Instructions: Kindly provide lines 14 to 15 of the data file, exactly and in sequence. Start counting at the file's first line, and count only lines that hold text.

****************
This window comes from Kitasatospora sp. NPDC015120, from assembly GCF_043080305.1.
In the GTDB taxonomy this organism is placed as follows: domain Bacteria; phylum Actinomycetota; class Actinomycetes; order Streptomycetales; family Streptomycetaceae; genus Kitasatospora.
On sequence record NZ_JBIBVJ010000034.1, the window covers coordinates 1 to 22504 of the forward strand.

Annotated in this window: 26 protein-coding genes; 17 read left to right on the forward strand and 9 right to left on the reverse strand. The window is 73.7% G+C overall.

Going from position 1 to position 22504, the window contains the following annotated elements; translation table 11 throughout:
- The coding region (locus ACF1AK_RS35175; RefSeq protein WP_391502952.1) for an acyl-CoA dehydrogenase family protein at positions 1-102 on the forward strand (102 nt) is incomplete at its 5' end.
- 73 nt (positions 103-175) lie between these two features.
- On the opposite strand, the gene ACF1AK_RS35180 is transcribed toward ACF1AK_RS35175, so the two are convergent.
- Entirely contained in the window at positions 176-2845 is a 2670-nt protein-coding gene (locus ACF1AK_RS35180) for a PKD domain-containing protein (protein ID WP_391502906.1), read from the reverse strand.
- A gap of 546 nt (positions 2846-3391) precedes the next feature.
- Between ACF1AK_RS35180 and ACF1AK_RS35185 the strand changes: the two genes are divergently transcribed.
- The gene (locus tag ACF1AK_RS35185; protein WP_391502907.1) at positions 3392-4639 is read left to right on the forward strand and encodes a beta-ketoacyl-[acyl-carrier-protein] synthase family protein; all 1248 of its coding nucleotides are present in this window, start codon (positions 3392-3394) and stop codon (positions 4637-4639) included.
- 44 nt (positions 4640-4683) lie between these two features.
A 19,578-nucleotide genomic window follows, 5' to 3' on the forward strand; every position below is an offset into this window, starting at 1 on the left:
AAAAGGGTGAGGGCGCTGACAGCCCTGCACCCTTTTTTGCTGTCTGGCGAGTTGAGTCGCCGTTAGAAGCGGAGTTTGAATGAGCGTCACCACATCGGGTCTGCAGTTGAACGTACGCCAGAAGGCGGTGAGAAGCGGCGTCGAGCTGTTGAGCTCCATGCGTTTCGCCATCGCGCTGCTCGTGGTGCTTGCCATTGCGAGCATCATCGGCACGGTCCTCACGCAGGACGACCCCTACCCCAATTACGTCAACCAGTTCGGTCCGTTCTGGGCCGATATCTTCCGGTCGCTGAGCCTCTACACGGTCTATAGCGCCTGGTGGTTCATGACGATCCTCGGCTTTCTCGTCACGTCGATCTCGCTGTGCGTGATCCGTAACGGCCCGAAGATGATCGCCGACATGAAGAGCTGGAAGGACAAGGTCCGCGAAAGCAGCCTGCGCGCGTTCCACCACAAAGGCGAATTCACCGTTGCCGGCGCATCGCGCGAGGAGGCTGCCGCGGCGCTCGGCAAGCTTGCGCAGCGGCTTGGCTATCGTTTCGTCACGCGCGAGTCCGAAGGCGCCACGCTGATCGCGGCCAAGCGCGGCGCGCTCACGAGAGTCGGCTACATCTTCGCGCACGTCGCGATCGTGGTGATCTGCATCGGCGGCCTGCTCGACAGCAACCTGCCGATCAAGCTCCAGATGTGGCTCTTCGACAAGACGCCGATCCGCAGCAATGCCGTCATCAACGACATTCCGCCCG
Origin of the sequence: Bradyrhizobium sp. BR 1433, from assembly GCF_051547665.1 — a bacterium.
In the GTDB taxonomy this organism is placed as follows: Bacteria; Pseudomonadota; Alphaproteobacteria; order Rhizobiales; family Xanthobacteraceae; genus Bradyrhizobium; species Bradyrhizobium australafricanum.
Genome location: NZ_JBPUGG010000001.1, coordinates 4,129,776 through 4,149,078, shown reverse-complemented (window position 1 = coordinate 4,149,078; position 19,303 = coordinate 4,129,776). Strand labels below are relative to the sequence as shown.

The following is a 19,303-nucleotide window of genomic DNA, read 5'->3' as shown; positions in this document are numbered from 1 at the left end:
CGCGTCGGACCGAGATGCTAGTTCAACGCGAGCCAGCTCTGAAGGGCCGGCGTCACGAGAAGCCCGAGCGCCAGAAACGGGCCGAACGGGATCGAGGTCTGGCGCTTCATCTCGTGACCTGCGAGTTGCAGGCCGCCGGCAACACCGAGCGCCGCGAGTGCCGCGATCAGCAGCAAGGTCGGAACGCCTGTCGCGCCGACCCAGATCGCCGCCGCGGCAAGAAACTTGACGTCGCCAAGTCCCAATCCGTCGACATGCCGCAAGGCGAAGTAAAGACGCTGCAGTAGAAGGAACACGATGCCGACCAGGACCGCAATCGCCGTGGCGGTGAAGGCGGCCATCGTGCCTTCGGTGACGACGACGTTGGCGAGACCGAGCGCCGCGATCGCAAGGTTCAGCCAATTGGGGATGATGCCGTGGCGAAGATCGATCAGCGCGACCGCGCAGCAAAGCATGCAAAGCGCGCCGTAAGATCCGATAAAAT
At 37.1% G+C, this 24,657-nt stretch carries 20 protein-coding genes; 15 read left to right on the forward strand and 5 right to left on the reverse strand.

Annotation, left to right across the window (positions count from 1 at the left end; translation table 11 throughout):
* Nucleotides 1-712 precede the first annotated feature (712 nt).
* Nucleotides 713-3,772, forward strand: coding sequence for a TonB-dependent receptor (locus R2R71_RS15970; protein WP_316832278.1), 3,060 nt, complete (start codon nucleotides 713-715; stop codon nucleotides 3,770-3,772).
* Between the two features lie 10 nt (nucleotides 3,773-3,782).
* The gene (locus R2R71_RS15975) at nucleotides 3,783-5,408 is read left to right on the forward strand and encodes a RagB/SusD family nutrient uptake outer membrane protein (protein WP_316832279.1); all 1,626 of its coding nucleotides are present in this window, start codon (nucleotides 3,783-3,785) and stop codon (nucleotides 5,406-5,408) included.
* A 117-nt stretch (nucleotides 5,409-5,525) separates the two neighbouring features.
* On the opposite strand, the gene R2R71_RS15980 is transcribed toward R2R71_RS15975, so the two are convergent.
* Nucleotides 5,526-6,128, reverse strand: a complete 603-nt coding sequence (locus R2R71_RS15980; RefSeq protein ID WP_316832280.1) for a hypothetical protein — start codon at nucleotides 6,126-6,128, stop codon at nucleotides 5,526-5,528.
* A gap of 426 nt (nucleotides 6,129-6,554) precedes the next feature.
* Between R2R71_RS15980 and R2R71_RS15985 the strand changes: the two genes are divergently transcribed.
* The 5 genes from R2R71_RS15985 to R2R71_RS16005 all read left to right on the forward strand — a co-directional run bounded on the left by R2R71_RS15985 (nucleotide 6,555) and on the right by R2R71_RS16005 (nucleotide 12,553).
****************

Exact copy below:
A 19,578-nucleotide genomic window follows, 5' to 3' on the forward strand; every position below is an offset into this window, starting at 1 on the left:
AAAAGGGTGAGGGCGCTGACAGCCCTGCACCCTTTTTTGCTGTCTGGCGAGTTGAGTCGCCGTTAGAAGCGGAGTTTGAATGAGCGTCACCACATCGGGTCTGCAGTTGAACGTACGCCAGAAGGCGGTGAGAAGCGGCGTCGAGCTGTTGAGCTCCATGCGTTTCGCCATCGCGCTGCTCGTGGTGCTTGCCATTGCGAGCATCATCGGCACGGTCCTCACGCAGGACGACCCCTACCCCAATTACGTCAACCAGTTCGGTCCGTTCTGGGCCGATATCTTCCGGTCGCTGAGCCTCTACACGGTCTATAGCGCCTGGTGGTTCATGACGATCCTCGGCTTTCTCGTCACGTCGATCTCGCTGTGCGTGATCCGTAACGGCCCGAAGATGATCGCCGACATGAAGAGCTGGAAGGACAAGGTCCGCGAAAGCAGCCTGCGCGCGTTCCACCACAAAGGCGAATTCACCGTTGCCGGCGCATCGCGCGAGGAGGCTGCCGCGGCGCTCGGCAAGCTTGCGCAGCGGCTTGGCTATCGTTTCGTCACGCGCGAGTCCGAAGGCGCCACGCTGATCGCGGCCAAGCGCGGCGCGCTCACGAGAGTCGGCTACATCTTCGCGCACGTCGCGATCGTGGTGATCTGCATCGGCGGCCTGCTCGACAGCAACCTGCCGATCAAGCTCCAGATGTGGCTCTTCGACAAGACGCCGATCCGCAGCAATGCCGTCATCAACGACATTCCGCCCG